The images are stark. People carrying empty jugs, lining up to fill them with water trucked to their towns. Others waiting in lines to take showers in stalls set up in church parking lots.
These look like third-world conditions. In fact they are images of California. It may be hard to believe, but the eighth largest economy in the world is home to more than 275,000 people without access to safe and reliable drinking water.
The drought has had widespread public health impacts, perhaps the most profound of which is the lack of safe, reliable and clean water for residents of rural communities. Many such communities have dealt for years with inadequate access to drinking water. The drought has made it worse in some communities – by concentrating toxics in depleted groundwater supplies – while in others the water supply has simply dried up.
Nearly 500 California communities that rely on public water systems lack access to clean, safe and affordable drinking water. The hardest-hit communities, many of them rural, unincorporated parts of the San Joaquin Valley not served by larger municipal water agencies, lack the capacity and the funding to maintain a reliable water supply.
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In 2014 the governor released the California Water Action Plan, which identified investments in safe drinking water, particularly in disadvantaged communities, as a state priority.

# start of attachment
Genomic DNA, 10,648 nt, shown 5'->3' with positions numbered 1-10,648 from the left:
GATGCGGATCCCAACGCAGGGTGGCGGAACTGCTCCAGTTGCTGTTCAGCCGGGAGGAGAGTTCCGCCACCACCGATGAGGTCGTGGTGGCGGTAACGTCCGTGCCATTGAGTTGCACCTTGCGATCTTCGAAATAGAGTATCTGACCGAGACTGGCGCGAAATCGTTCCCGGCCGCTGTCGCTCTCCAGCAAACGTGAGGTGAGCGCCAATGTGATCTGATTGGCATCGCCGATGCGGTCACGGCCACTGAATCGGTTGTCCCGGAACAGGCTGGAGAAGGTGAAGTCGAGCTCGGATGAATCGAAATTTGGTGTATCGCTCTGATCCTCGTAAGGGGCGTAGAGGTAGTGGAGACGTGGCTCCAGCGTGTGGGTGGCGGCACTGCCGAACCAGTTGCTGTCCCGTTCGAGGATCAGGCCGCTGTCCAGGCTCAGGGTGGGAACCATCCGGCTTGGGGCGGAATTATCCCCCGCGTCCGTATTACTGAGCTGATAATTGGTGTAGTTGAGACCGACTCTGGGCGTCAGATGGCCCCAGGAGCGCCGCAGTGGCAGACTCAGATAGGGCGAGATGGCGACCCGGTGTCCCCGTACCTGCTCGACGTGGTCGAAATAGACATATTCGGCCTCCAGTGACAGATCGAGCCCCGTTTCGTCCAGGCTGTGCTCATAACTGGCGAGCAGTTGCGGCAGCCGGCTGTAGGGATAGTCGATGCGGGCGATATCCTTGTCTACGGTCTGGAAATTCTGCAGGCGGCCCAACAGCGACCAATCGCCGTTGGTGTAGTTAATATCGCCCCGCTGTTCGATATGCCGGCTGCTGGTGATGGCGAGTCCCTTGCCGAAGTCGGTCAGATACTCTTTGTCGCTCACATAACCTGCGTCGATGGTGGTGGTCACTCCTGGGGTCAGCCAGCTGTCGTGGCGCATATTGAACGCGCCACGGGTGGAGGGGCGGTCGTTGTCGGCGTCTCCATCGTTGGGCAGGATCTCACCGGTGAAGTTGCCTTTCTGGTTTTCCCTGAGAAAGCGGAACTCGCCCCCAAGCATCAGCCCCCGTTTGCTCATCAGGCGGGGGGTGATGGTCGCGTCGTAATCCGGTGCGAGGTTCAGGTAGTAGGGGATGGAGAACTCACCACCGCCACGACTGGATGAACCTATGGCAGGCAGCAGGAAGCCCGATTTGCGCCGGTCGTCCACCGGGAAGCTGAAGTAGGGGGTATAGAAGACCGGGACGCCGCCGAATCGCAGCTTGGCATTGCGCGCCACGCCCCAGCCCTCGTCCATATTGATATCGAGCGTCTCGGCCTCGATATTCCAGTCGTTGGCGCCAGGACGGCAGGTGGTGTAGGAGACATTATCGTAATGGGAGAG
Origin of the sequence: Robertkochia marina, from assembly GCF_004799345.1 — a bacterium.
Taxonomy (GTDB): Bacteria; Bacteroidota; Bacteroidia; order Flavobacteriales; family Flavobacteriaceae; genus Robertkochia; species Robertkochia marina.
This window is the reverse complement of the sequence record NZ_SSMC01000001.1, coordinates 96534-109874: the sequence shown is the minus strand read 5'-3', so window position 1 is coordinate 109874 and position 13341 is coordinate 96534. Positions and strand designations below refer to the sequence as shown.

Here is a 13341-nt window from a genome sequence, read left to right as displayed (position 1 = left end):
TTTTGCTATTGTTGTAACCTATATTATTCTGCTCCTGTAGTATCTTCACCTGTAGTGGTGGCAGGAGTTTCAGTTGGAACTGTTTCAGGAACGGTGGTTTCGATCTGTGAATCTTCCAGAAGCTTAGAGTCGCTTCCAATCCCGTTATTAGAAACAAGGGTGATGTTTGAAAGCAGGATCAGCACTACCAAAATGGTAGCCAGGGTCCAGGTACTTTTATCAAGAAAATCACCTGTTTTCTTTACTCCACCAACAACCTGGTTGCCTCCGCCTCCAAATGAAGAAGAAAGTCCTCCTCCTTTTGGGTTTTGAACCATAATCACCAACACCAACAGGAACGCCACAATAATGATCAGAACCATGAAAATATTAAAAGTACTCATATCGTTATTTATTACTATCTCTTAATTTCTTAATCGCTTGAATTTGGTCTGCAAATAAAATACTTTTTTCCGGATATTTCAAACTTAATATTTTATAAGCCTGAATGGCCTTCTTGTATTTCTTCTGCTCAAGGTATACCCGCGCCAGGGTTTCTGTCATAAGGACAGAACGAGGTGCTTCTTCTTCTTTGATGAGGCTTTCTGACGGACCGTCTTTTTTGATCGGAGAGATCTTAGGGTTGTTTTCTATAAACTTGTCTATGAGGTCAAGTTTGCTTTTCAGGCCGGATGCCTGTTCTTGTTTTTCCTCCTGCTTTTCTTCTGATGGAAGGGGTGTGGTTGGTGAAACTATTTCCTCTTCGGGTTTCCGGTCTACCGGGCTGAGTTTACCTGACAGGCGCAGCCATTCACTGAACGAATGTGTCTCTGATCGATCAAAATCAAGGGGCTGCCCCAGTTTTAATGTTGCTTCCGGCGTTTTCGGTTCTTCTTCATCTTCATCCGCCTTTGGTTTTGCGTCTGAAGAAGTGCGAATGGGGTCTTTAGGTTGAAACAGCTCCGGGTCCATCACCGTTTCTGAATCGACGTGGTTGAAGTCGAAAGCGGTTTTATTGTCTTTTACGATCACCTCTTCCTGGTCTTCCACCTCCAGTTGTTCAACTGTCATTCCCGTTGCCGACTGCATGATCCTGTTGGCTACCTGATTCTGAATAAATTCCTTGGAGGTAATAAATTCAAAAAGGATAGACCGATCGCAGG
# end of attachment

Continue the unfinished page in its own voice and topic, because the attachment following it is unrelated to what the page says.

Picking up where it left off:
The plan outlined several strategies to improve access to clean water, including consolidating water quality programs to make them more efficient and resilient; establishing long-term funding assistance for disadvantaged communities, for water supply and secure wastewater systems; and identifying and monitoring drought-vulnerable public water systems to prevent or ease shortfalls in supply.
California voters also expressed support for these solutions. Proposition 1, the water bond, passed in 2014, includes $260 million to fund improvements in public drinking water systems.
To date, hundreds of millions of dollars have been committed to emergency food and water supplies, conservation and infrastructure projects across California. The state is also encouraging voluntary consolidations of troubled water systems with larger, better-funded systems. New statutory authority also allows the state to require consolidation, when necessary, in the face of prolonged drought.
When consolidation is not an option, the state can offer technical and managerial assistance to struggling water systems. However, small systems serving low-income communities often lack the additional funding that is necessary to cover the gap between what ratepayers can pay and the actual cost of operating the new water systems.
We must also address the unintended consequences of Proposition 218, a voter initiative passed in 1996 that limits the ability of local water agencies to raise revenues to pay for local needs. Without additional revenue, many water agencies defer necessary maintenance and improvements to vital water infrastructure.
Unfortunately, Proposition 218 also serves as a major impediment to public water systems being able to create water rate assistance programs for seniors and low-income residents. We must address these problems, while maintaining ratepayer protections.
The drought has shone a bright light on many flaws in California’s water system. One of the greatest of them, and certainly the most tragic, is the lack of access for many Californians to clean, safe, affordable drinking water. We must work together to speed the implementation of new regional solutions for providing water to all California communities.
Matthew Rodriquez is secretary of the California Environmental Protection Agency.